Tears of the kingdom leak: In just over a week, the leaked copies of The Legend of Zelda: Tears of the Kingdom have caused unprecedented chaos, rivaling Ganon’s havoc-wreaking abilities.
In late April, I discussed the possibility of running Tears of the Kingdom on the Yuzu and Ryujinx Switch emulators with their developers. Initially, it seemed promising. However, the game’s premature leak took everyone by surprise, thrusting both the emulator teams and Nintendo into a tense situation.
To combat piracy, the emulator developers have taken strict measures on their Discord servers. Discussions about running Tears of the Kingdom are limited to vague mentions, promptly deleted if seeking assistance or discussing performance, often leading to warnings or bans. The developers have publicly stated that they won’t release updates addressing Tears of the Kingdom issues until they legally acquire the game. Bunnei, Yuzu’s lead developer, conveyed this stance to me, expressing their anticipation for the official release.
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Nevertheless, those who pirated Tears of the Kingdom two weeks ahead are not inclined to wait patiently.
tears of the kingdom leak: On subreddits like r/NewYuzuPiracy, new “fixes” for the game surface frequently, claiming to enhance performance, fix crashes, or resolve graphical glitches. These “fixes” include a “30 fps patch,” a “60 fps patch,” a “cloudfix,” and other modifications catering to specific issues affecting the official emulator versions of Tears of the Kingdom. These files are shared on hosting sites like Mediafire and Pixeldrain, with each Reddit post providing links to virus scanning sites to prove their cleanliness and absence of trojans or malware that emerged after Tears of the Kingdom leaked on piracy platforms.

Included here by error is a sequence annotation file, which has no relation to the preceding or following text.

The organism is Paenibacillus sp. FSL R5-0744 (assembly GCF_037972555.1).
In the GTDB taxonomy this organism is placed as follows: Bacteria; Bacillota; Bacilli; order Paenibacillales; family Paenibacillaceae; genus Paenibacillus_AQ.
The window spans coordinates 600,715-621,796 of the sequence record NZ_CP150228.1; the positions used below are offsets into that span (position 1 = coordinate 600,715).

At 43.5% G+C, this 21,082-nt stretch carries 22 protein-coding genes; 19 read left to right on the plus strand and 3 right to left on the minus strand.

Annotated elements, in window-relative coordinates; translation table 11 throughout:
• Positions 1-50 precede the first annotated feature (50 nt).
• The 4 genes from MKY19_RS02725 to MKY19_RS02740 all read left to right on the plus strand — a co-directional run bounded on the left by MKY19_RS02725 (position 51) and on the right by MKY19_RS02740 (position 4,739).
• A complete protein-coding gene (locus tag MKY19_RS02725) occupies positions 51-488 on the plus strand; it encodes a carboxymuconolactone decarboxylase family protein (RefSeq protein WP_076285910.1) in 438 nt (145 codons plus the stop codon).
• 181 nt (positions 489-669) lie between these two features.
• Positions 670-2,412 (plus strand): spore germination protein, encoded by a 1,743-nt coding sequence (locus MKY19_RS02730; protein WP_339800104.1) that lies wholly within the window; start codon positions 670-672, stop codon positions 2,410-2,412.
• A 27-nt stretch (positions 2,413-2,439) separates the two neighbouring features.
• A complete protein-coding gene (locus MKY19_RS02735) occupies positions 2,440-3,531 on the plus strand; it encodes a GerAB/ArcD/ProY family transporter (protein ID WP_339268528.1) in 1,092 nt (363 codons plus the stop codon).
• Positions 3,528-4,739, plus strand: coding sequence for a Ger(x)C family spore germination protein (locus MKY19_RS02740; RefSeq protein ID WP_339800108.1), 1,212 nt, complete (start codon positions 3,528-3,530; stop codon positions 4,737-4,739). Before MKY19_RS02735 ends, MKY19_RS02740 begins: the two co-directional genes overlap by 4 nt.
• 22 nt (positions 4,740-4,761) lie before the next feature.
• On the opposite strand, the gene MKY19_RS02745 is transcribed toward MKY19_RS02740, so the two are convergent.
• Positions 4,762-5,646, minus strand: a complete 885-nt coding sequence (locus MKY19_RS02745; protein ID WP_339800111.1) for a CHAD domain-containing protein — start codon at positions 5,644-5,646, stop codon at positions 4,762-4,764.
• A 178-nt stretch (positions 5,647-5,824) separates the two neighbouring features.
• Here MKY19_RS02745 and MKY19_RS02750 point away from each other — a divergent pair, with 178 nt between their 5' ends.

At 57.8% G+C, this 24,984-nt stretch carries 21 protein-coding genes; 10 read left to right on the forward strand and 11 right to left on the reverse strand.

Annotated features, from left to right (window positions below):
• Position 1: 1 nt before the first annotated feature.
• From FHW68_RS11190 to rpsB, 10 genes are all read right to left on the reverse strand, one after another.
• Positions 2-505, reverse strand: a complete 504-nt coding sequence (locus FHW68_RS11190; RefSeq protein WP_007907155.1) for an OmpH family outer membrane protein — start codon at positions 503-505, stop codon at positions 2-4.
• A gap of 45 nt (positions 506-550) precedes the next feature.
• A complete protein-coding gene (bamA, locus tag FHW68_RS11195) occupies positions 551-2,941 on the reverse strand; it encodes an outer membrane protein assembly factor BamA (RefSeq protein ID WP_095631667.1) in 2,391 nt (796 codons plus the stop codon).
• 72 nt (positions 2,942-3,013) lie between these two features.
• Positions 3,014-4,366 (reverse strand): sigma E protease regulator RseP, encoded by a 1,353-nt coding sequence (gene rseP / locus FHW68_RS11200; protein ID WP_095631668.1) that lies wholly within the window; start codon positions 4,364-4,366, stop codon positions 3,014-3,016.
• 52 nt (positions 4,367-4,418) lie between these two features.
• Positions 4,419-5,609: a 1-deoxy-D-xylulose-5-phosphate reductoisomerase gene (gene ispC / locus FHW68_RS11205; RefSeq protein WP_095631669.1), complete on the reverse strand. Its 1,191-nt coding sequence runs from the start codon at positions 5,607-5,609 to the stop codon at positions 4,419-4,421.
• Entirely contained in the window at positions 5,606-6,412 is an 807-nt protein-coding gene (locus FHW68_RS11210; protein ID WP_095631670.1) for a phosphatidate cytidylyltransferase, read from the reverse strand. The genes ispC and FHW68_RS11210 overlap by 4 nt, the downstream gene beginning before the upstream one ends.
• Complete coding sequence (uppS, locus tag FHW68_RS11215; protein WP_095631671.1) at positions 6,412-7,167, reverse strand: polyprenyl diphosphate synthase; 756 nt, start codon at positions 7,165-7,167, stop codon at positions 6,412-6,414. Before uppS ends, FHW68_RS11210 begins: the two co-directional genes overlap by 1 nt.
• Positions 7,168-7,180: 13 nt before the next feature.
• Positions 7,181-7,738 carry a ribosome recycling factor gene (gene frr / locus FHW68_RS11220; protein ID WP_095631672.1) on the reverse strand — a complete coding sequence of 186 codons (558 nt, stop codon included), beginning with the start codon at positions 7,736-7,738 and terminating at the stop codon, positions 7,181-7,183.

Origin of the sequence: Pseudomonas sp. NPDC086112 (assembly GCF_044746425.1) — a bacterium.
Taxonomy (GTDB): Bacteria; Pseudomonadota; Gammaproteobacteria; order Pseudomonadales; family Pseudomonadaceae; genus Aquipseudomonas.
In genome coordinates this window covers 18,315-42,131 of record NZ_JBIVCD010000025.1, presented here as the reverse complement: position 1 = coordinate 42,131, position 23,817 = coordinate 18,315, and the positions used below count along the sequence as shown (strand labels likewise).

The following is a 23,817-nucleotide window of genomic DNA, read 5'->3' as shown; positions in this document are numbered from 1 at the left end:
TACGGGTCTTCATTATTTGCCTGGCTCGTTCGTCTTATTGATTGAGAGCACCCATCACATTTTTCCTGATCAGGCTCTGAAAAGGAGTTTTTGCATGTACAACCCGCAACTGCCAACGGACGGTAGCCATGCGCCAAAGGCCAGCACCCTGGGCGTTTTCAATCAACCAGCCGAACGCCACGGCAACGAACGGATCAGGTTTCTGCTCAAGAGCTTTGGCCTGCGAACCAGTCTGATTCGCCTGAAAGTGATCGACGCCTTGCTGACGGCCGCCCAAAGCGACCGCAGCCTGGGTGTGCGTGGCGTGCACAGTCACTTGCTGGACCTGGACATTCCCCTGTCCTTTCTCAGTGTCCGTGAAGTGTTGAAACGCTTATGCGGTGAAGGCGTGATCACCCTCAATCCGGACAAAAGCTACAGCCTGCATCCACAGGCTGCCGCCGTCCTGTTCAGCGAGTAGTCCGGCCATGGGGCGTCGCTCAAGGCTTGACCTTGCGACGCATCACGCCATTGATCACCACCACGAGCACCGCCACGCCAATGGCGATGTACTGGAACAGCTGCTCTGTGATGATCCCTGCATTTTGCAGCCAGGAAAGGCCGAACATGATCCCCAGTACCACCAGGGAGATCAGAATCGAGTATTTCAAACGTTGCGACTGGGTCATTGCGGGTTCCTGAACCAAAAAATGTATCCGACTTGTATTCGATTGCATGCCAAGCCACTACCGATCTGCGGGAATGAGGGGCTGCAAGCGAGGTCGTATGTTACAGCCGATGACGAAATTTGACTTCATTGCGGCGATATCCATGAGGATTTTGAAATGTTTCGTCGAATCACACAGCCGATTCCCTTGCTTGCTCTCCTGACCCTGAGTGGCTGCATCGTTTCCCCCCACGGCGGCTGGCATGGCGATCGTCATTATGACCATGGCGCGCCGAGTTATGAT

The proliferation of memes and conspiracy theories is rampant. Some users panicked when a solution from a now-deleted Reddit account appeared to communicate with an Eastern European remote server, sparking threads like “DELETE THE MODDED EXE!!!” and comical ones like “a large Belarusian man just walked into my house and messed with my wife.”
Fortunately, the Belarus files turned out to be harmless. However, the current Tears of the Kingdom emulation scene lacks reliable information on almost every front.
Emulator development is typically open-source, allowing examination of code changes on platforms like Github. However, without active involvement from the emulator teams, those who pirated the game have taken it upon themselves to modify the code, creating and sharing their own precompiled emulator builds to address various issues. Absent documentation or code history, deciphering the true effects of these “fixes” is challenging unless one has pirated Tears of the Kingdom to personally test them.